Driving Techniques for Snow and Ice Conditions

As the winter months are upon us we have decided to provide our followers with a list of safe techniques while driving in snow and icy conditions.

Photo by Chris Peeters from Pexels

Driving safely on icy roads

1.Decrease your speed and leave yourself plenty of room to stop. You should allow at least three times more space than usual between you and the car in front of you.
2.Brake gently to avoid skidding. If your wheels start to lock up, ease off the brake.
3.Turn on your lights to increase your visibility to other motorists.
4.Keep your lights and windshield clean.
5.Don’t assume your vehicle can handle all conditions. Even four-wheel and front-wheel drive vehicles can encounter trouble on winter roads.

If your rear wheels skid…

1.Take your foot off the accelerator.
2.Steer in the direction you want the front wheels to go. If your rear wheels are sliding left, steer left. If they’re sliding right, steer right.
3.If your rear wheels start sliding the other way as you recover, ease the steering wheel toward that side. You might have to steer left and right a few times to get your vehicle completely under control.
4.If you have standard brakes, pump them gently.
5.If you have anti-lock brakes (ABS), do not pump the brakes. Apply steady pressure to the brakes. You will feel the brakes pulse — this is normal.

If your front wheels skid…

1.Take your foot off the gas and shift to neutral, but don’t try to steer immediately.
2.As the wheels skid sideways, they will slow the vehicle and traction will return. As it does, steer in the direction you want to go. Then put the transmission in “drive” or release the clutch, and accelerate gently.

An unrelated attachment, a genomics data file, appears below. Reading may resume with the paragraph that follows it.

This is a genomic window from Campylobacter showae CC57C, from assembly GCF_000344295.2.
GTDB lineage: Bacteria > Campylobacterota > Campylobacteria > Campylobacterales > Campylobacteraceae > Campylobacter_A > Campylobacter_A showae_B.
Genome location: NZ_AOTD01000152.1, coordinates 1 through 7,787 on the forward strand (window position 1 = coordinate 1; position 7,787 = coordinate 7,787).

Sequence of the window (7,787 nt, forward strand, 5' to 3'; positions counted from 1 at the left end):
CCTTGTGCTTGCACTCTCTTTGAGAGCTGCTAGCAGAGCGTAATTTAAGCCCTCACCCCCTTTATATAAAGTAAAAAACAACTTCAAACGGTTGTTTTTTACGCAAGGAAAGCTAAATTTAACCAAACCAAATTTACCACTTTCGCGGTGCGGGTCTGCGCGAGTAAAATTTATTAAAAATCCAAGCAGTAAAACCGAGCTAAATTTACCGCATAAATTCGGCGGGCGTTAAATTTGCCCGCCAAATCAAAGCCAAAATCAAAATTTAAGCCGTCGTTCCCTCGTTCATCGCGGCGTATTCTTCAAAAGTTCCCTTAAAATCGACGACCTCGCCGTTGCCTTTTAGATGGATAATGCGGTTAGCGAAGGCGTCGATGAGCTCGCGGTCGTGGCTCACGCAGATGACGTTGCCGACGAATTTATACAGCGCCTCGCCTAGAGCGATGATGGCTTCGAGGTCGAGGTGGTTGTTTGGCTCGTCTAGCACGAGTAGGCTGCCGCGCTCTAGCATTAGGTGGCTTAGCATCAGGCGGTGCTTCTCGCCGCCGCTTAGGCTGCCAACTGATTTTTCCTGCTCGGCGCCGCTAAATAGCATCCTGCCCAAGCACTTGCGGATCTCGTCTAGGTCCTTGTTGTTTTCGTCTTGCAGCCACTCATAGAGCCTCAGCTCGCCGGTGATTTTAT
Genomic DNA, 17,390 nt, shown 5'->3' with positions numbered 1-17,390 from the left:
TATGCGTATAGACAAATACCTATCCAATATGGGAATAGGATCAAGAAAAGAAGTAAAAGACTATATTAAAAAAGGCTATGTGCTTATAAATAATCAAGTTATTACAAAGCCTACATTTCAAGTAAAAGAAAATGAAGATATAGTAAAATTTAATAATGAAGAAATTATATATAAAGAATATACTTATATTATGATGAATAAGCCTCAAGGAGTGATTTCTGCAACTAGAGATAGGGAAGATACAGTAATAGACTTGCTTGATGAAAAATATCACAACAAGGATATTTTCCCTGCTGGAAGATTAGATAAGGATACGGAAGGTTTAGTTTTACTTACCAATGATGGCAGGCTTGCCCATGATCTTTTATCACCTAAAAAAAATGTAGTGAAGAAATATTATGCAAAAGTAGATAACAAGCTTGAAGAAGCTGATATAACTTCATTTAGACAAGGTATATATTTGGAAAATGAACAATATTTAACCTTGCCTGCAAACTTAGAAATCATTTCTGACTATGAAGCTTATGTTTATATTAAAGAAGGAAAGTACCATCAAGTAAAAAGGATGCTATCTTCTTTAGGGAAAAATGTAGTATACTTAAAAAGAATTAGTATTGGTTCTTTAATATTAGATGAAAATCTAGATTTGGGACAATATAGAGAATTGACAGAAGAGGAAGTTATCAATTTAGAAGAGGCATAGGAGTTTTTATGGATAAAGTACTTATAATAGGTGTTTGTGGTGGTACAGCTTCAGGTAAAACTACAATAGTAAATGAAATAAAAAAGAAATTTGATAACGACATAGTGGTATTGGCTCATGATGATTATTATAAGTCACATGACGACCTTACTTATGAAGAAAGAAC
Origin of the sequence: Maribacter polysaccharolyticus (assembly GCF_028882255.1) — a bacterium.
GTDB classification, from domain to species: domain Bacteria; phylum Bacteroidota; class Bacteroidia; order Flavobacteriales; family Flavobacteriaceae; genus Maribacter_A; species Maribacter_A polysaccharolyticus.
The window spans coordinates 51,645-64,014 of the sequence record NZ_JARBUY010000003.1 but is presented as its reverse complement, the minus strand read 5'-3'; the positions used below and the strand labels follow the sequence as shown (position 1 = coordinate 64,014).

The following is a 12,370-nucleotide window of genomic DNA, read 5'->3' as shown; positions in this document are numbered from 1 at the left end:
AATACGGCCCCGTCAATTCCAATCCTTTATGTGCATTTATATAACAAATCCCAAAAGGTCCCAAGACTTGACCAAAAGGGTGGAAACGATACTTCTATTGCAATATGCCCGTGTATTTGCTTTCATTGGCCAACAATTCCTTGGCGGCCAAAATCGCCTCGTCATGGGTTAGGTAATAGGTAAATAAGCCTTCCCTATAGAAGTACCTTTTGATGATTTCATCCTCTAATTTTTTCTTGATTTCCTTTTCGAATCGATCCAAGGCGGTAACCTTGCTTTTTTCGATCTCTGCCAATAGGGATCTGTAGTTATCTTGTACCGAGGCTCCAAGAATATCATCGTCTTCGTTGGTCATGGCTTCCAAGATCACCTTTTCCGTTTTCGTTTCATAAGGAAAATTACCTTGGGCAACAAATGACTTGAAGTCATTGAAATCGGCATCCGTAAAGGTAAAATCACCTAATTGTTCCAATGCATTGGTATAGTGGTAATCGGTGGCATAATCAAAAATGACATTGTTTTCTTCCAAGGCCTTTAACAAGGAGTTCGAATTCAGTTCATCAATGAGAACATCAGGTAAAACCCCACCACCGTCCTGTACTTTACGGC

If you get stuck…

1.Do not spin your wheels. This will only dig you in deeper.
2.Turn your wheels from side to side a few times to push snow out of the way.
3.Use a light touch on the gas, to ease your car out.
4.Use a shovel to clear snow away from the wheels and the underside of the car.
5.Pour sand, kitty litter, gravel or salt in the path of the wheels, to help get traction.
6.Try rocking the vehicle. (Check your owner’s manual first — it can damage the transmission on some vehicles.) Shift from forward to reverse, and back again. Each time you’re in gear, give a light touch on the gas until the vehicle gets going.

Sources: National Safety Council, New York State Department of Motor Vehicles, Washington State Government Information & Services


A NELLC Company

Visit us at

©2024. Trinity Transportation. All Rights Reserved. Terms & Conditions

No Favorites Has Been Added!